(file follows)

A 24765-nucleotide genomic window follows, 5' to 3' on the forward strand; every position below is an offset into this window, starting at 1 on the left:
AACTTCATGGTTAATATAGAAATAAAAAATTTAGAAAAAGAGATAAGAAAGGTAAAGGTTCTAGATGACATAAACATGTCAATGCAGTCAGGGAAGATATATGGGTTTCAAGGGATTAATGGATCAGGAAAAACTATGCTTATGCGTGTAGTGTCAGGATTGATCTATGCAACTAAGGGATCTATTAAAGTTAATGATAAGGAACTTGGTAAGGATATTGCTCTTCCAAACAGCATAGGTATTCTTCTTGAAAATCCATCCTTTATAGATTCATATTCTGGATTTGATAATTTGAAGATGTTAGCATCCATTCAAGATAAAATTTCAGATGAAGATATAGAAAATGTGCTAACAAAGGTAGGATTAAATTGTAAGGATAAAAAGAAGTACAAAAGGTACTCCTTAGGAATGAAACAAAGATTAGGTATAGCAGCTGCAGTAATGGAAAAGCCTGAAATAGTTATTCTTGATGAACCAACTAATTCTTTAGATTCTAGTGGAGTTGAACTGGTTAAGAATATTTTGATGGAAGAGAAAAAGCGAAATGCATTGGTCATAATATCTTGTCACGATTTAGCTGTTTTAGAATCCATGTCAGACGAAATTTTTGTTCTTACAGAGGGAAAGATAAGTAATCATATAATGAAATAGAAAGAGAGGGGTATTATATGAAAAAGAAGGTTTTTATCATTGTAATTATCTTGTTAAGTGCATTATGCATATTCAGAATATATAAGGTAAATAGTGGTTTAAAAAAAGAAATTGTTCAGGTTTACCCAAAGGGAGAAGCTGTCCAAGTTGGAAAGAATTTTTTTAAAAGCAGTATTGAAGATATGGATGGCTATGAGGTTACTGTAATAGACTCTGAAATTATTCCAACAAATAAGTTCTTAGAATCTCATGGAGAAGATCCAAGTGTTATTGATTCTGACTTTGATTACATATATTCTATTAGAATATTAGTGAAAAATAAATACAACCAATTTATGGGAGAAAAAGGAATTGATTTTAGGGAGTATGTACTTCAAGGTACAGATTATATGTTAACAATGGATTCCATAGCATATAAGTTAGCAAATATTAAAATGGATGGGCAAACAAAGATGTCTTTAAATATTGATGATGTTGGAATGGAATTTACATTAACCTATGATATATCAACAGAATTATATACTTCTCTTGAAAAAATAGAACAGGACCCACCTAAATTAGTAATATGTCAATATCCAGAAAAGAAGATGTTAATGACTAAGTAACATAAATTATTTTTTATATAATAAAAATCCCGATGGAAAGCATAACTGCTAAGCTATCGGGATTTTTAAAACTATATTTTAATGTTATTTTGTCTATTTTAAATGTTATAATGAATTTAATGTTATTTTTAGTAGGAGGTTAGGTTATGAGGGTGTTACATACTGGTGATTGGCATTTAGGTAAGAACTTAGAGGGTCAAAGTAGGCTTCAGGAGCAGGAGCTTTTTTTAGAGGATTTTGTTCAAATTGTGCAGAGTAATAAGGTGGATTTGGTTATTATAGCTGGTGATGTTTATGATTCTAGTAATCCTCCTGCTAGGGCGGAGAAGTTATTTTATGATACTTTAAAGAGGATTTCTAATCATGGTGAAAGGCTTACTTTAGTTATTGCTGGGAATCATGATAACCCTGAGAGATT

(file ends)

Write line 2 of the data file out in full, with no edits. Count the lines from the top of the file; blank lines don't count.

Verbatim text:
AACTTCATGGTTAATATAGAAATAAAAAATTTAGAAAAAGAGATAAGAAAGGTAAAGGTTCTAGATGACATAAACATGTCAATGCAGTCAGGGAAGATATATGGGTTTCAAGGGATTAATGGATCAGGAAAAACTATGCTTATGCGTGTAGTGTCAGGATTGATCTATGCAACTAAGGGATCTATTAAAGTTAATGATAAGGAACTTGGTAAGGATATTGCTCTTCCAAACAGCATAGGTATTCTTCTTGAAAATCCATCCTTTATAGATTCATATTCTGGATTTGATAATTTGAAGATGTTAGCATCCATTCAAGATAAAATTTCAGATGAAGATATAGAAAATGTGCTAACAAAGGTAGGATTAAATTGTAAGGATAAAAAGAAGTACAAAAGGTACTCCTTAGGAATGAAACAAAGATTAGGTATAGCAGCTGCAGTAATGGAAAAGCCTGAAATAGTTATTCTTGATGAACCAACTAATTCTTTAGATTCTAGTGGAGTTGAACTGGTTAAGAATATTTTGATGGAAGAGAAAAAGCGAAATGCATTGGTCATAATATCTTGTCACGATTTAGCTGTTTTAGAATCCATGTCAGACGAAATTTTTGTTCTTACAGAGGGAAAGATAAGTAATCATATAATGAAATAGAAAGAGAGGGGTATTATATGAAAAAGAAGGTTTTTATCATTGTAATTATCTTGTTAAGTGCATTATGCATATTCAGAATATATAAGGTAAATAGTGGTTTAAAAAAAGAAATTGTTCAGGTTTACCCAAAGGGAGAAGCTGTCCAAGTTGGAAAGAATTTTTTTAAAAGCAGTATTGAAGATATGGATGGCTATGAGGTTACTGTAATAGACTCTGAAATTATTCCAACAAATAAGTTCTTAGAATCTCATGGAGAAGATCCAAGTGTTATTGATTCTGACTTTGATTACATATATTCTATTAGAATATTAGTGAAAAATAAATACAACCAATTTATGGGAGAAAAAGGAATTGATTTTAGGGAGTATGTACTTCAAGGTACAGATTATATGTTAACAATGGATTCCATAGCATATAAGTTAGCAAATATTAAAATGGATGGGCAAACAAAGATGTCTTTAAATATTGATGATGTTGGAATGGAATTTACATTAACCTATGATATATCAACAGAATTATATACTTCTCTTGAAAAAATAGAACAGGACCCACCTAAATTAGTAATATGTCAATATCCAGAAAAGAAGATGTTAATGACTAAGTAACATAAATTATTTTTTATATAATAAAAATCCCGATGGAAAGCATAACTGCTAAGCTATCGGGATTTTTAAAACTATATTTTAATGTTATTTTGTCTATTTTAAATGTTATAATGAATTTAATGTTATTTTTAGTAGGAGGTTAGGTTATGAGGGTGTTACATACTGGTGATTGGCATTTAGGTAAGAACTTAGAGGGTCAAAGTAGGCTTCAGGAGCAGGAGCTTTTTTTAGAGGATTTTGTTCAAATTGTGCAGAGTAATAAGGTGGATTTGGTTATTATAGCTGGTGATGTTTATGATTCTAGTAATCCTCCTGCTAGGGCGGAGAAGTTATTTTATGATACTTTAAAGAGGATTTCTAATCATGGTGAAAGGCTTACTTTAGTTATTGCTGGGAATCATGATAACCCTGAGAGATT